One drive led us from Pocatello to Salmon, Idaho, with a stop at Crater's of the Moon National Monument and the town of Arco along the way. Following Interstate 15 to U.S. 93/20/26, the farm fields, railroad tracks, and Indian reservations around Pocatello gradually disappear as the sharp grey rocks and pine trees dotting the hilly landscape diminish into flat prairie. The golden grassland is bordered by distant sandstone cliffs and a virtually empty, sun stroked, blacktop two-lane. We made a stop at Energy Breeder Number 1 - the first nuclear reactor to produce electricity in the U.S. With both my kids raised on Homer Simpson's employment in a nuclear power plant, the self-guided tour was a must. But this historic outpost of technology was no cartoon.
"We're standing inside the nuclear core," Randall gloated.
Nicole was a little less sanguine. "Do you think it's still radioactive?"
A few miles ahead is the small town of Arco, which boasts 'First U.S. town powered by nuclear energy.' It also bears the distinction of enormous granite boulders towering on a steep hillside, tattooed with the class years of local graduating high school seniors stretching back into the 1890s. The painted boulder field looks like an art project from another planet. Craters of the Moon National Monument is further east on a spur road, a short and easy trip.
out to Craters, the heat quotient rises in the summer and the roadside
scenery changes again, quite dramatically, to what resembles the surface
of a charred black moon. The shiny black obsidian rock and grey volcanic
ash hold the sun's heat, making the landscape shimmer and sun-screen
The Indian Cave is a good hike, affording many views of lava tubes and caverns, plus a whiff of subterranean coolness once you descend into the cave. There you'll find a new kind of blackness, where the sun refuses to go. Bring a flash light and good walking shoes and don't scream if you see little pikas rustling in the corners. One lady insisted they were 'giant, nasty rats.'
Doubling back through Arco to rejoin 93 North, we made a late afternoon drive up to Salmon. It took us four hours to go only 160 miles, but each mile was sweet. You wouldn't want to hurry if you could. The valleys and hills changed from raw rock and brown grass to verdant green around constant but gentle curves, rises and dips. The Salmon River, clear and blue, stumbled over rocks and crisscrossed the highway, disappearing and reappearing like some magic had moved it. Boulders of red and pink and brown jutted out along S-turns affording gracious views of small towns, red barns, and poetically grazing cattle and horses.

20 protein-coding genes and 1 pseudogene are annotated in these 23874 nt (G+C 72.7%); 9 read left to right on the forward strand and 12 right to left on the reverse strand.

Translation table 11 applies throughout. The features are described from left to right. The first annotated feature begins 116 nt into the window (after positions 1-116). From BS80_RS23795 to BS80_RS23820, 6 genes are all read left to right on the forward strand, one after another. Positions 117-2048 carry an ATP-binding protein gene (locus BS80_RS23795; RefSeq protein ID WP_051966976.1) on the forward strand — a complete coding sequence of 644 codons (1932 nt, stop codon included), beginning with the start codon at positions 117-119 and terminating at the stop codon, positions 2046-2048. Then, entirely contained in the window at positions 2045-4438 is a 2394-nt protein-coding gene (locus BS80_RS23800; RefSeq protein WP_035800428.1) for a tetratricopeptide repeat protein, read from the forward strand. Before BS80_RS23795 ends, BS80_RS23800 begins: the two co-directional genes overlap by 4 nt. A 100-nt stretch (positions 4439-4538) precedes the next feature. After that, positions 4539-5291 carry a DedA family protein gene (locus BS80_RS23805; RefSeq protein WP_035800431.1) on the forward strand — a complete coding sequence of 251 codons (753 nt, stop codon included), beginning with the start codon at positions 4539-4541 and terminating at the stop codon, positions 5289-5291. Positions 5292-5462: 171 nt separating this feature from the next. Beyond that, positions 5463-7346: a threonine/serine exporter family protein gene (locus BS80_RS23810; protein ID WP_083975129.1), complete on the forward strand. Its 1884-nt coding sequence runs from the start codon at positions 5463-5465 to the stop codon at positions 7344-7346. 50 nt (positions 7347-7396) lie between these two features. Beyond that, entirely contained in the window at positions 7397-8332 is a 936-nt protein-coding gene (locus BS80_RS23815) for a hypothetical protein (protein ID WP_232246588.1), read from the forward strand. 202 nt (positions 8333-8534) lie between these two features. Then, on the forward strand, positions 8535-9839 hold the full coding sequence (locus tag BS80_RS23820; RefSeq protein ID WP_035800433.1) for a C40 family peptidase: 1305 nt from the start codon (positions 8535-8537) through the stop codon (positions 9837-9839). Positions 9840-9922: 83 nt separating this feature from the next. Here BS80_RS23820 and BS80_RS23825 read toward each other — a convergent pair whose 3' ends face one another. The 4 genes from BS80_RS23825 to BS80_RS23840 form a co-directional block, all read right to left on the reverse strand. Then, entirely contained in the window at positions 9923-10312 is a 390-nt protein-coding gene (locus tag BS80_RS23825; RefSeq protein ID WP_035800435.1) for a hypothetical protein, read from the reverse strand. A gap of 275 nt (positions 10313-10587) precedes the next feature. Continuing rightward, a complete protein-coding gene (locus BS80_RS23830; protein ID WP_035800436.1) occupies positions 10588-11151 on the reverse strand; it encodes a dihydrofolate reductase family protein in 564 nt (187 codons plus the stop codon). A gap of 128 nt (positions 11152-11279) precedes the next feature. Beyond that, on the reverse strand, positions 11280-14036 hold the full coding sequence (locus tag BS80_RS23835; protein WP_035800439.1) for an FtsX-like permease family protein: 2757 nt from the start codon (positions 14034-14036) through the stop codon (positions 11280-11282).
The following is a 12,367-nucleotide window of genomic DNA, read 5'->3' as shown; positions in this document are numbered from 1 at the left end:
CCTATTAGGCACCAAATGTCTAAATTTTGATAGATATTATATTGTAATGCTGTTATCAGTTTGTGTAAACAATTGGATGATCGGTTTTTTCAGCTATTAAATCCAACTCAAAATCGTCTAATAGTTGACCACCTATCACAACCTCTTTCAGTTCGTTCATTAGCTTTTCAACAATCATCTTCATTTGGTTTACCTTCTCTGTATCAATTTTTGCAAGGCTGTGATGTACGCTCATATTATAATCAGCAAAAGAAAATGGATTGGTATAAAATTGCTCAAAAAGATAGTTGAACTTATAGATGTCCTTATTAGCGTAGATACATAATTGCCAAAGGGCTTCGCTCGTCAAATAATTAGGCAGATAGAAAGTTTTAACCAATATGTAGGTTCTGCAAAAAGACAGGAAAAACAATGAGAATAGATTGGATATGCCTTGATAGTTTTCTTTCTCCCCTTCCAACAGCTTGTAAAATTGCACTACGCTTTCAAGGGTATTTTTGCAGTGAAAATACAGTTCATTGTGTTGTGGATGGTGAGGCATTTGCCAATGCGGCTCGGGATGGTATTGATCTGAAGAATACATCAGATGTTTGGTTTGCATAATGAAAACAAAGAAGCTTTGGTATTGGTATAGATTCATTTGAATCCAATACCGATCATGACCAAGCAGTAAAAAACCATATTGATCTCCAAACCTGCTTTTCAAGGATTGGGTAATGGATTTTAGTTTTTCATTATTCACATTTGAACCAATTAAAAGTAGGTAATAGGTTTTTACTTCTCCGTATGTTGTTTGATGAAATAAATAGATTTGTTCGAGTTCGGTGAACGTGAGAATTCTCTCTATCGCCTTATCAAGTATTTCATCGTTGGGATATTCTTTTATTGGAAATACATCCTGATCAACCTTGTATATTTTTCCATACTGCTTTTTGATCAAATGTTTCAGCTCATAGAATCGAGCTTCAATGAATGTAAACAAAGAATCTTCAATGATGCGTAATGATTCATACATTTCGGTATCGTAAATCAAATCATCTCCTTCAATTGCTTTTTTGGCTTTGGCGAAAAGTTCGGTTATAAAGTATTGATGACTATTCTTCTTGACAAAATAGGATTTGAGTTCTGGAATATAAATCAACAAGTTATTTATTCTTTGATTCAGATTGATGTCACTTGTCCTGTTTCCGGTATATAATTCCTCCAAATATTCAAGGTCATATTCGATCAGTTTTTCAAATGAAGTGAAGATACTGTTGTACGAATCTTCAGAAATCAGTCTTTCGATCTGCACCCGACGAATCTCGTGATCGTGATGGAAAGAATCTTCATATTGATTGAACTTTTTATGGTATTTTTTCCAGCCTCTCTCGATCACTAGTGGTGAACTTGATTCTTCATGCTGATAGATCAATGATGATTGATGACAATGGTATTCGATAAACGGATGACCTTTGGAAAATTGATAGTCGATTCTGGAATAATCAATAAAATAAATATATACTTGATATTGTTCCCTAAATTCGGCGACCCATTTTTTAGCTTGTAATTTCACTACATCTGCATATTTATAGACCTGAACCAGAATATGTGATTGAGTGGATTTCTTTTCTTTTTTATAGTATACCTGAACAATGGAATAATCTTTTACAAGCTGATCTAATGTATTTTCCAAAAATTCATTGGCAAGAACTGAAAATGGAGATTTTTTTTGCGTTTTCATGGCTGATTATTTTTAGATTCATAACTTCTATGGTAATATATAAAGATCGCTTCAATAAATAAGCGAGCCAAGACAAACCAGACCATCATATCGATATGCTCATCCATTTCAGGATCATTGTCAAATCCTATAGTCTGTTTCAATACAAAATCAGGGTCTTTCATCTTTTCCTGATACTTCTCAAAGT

We took a detour to see the enormous, grassed-over maw of an earthquake fault line, and were drawn further up the graded dirt side road to the base of a low mountain, golden in the fading sunlight. There was only us and wind and crickets and an enormous hush, broken by the hum of our tires over gravel. Back on 93, the only car on the highway now, the road gradually lowered itself until we were parallel with the river, alternately wide and narrow, the sky a sunset pink, then a twilight silver, the moon rising. About eight p.m., with sunset turning into memory, we rolled into Salmon on the heels of a thunderstorm. The clouds were still rumbling and the streets glossy and puddled.
Like our drive on Idaho's scenic 93, traveling Going to the Sun Highway through Glacier National Park was a special excursion, although not as solitary a route. At times we inched along behind twenty cautious vehicles to an observation point; at others - usually on the steepest, narrowest grades - we hung alone on the crest of the narrow road like a clumsy wheeled bird afraid to take to the sky.
There were frequent pullouts to admire the views of raw cut glacial rock, snow capped peaks and the ice fields of the glaciers. And at each stop, along with the requisite snapshots, there was almost always the same conversation with other drivers. "How fast are you going?" "Did you see that part where the road was, like, crumbling?" And, of course, the ever popular, "wow, look at the view." Sadly, that view is diminishing, for global warming has claimed more glacial ice in the past hundred years than in the previous thousand.
About midway through Going to the Sun Highway, you'll reach Logan's Pass and a popular three mile round-trip hike to Hidden Lake overlook. It's gorgeous but easy, some of the path is even paved, none of it terribly steep. Another three miles takes you down to the clear azure lake itself. Along the way we saw mountain goats, fearless of the tourists, close enough to paw shake if you were so inclined; glacial lakes, patches of snow and ice and wild flowers, including massive clumps of lupine.
One caveat: pack a picnic. For us, there was bottled water and our ubiquitous trail mix.
Chasing down a meal, we headed past the fierce aquamarine
of St. Mary's Lake, descending out of the park and into St. Mary's,
then south west to the town of East Glacier. A short cut down Highway
49 leading to this small reservation community was much more nerve thrilling
than Going to the Sun.
If you're returning West remember that's the direction the sun sets, and following Going to the Sun can be a blinding as well as spectacular trip. You can also follow the Snake River on the smooth, easy curve of Highway 2 which circumvents the park from East Glacier.